Democratic presidential contenders Barack Obama and Hillary Clinton each won a primary on Tuesday, but the net result is that Obama is one step closer to securing his party's presidential nomination. VOA National correspondent Jim Malone reports from Washington.
Most estimates now place Barack Obama within 100 delegates of the magic number of 2,026 he needs to claim the Democratic nomination outright.
Obama secured a majority of the pledged delegates after his victory in the Oregon primary. Pledged delegates are awarded on the basis of the caucus and primary contests that began with Obama's victory in Iowa on January 3.
Obama was back in Iowa Tuesday night and spoke optimistically about unifying the Democratic Party once his race with rival Hillary Clinton is over.
"Some may see the millions of votes cast for each of us as evidence that our party is divided," he said. "But I see it as proof as we have never been more energized and united in our desire to take this country in a new direction."
For her part, Clinton won another convincing victory in Kentucky. Clinton will remain in the race through the end of the primary season on June 3 and continues to insist that she would be the stronger Democrat to run against the presumptive Republican nominee, Senator John McCain.
"Our party will have a tough choice to make, who is ready to lead our party at the top of our ticket?" she asked. "Who is ready to defeat Senator McCain in the swing states and among swing voters?"
Clinton easily outpaced Obama among white working class voters in Kentucky, something she has done in several recent primaries. Obama improved his showing among working class voters in Oregon.
Contrary to Clinton's view, Oregon voters also saw Obama as the stronger opponent for McCain in the general election.
Anthony Salvanto is director of surveys for CBS News.
"In winning Oregon, Barack Obama was seen as the candidate best able to defeat John McCain in the fall," he noted. "By about a two to one margin, Oregonians said that it was Obama, not Clinton, who would be the one best able to defeat McCain."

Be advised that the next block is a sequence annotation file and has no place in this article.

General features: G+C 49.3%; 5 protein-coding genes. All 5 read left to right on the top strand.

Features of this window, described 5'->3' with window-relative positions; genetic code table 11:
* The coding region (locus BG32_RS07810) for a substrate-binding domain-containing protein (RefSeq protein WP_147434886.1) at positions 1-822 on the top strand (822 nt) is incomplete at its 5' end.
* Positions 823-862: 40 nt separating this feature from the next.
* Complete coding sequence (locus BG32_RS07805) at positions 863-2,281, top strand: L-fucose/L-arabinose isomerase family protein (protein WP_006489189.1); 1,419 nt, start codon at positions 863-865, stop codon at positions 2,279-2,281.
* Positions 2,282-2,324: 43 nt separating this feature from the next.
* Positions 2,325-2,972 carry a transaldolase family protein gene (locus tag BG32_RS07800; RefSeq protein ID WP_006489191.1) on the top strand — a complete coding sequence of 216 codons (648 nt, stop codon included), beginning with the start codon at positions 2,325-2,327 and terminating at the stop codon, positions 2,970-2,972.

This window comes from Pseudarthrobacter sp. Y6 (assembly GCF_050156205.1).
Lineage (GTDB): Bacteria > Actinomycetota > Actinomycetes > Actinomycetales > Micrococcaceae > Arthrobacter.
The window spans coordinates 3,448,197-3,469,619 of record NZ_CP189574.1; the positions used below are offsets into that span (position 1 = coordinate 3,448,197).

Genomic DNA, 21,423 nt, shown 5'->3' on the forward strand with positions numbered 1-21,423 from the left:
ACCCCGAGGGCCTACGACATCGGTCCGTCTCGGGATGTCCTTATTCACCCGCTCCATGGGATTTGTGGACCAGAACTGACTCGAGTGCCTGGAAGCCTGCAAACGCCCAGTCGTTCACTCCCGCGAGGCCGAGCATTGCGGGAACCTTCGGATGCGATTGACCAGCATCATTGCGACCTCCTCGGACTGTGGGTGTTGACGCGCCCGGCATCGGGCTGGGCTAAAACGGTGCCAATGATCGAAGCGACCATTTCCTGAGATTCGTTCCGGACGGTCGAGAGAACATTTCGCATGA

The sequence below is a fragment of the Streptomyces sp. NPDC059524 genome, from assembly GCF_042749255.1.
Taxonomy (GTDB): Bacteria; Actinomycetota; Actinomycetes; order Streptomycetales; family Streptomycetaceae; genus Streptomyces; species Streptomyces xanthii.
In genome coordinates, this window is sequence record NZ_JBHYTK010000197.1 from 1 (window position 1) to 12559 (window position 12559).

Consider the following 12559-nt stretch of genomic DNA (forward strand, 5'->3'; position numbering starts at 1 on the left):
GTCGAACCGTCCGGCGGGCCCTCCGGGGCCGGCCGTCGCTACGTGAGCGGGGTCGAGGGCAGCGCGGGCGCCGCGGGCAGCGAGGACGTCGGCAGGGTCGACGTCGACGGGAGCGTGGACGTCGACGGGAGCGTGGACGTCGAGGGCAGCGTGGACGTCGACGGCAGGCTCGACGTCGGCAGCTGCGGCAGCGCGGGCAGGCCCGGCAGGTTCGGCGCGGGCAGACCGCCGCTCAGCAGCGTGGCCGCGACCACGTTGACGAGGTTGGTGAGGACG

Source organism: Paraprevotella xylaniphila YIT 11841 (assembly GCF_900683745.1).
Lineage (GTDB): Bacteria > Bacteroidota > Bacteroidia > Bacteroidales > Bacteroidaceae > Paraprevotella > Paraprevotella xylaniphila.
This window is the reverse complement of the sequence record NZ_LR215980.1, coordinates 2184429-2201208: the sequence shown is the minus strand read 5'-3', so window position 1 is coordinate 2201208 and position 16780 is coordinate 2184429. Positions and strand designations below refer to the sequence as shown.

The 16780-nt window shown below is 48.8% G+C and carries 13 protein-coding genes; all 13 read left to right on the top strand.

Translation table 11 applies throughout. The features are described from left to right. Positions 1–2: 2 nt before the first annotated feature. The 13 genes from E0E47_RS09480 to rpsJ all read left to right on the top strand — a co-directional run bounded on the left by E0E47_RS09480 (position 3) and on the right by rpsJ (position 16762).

Experts see no way for Clinton to catch up to Obama in the overall delegate count between now and the end of the primaries on June 3. Clinton's only path is to convince a large number of the 200 or so remaining uncommitted superdelegates that she would be a stronger nominee than Obama, despite his lead in the delegate count, popular vote and number of states won.
Superdelegates are Democratic officeholders and party activists free to support either candidate. But more of them have been flocking to Obama in recent weeks than to Clinton.
Tom DeFrank of the New York Daily News says Clinton supporters are adamant that she stay in the nomination race until the end.
"And I think she also feels, some of her friends say, that she feels real obligations to the tens of thousands of people, especially women voters, who have stuck with her and would like her to see it through to the end," he said.
Some Democratic Party leaders are already looking ahead to how the party can bind up the wounds after a long and bruising nomination fight. Former Democratic Senate leader Tom Daschle is an Obama supporter who made an appeal for unity on CBS television.
"We want to begin the process of bringing this party together, and I think over the last few weeks we have seen indications at virtually all levels in both campaigns that there is a desire to do that," he explained.
Only three more primaries remain in the Democratic contest. Puerto Rico votes on June 1, followed by South Dakota and Montana on June 3. Many senior Democrats expect the party to rally around Obama as the presumptive nominee sometime in June, well before the Democratic nominating convention in late August.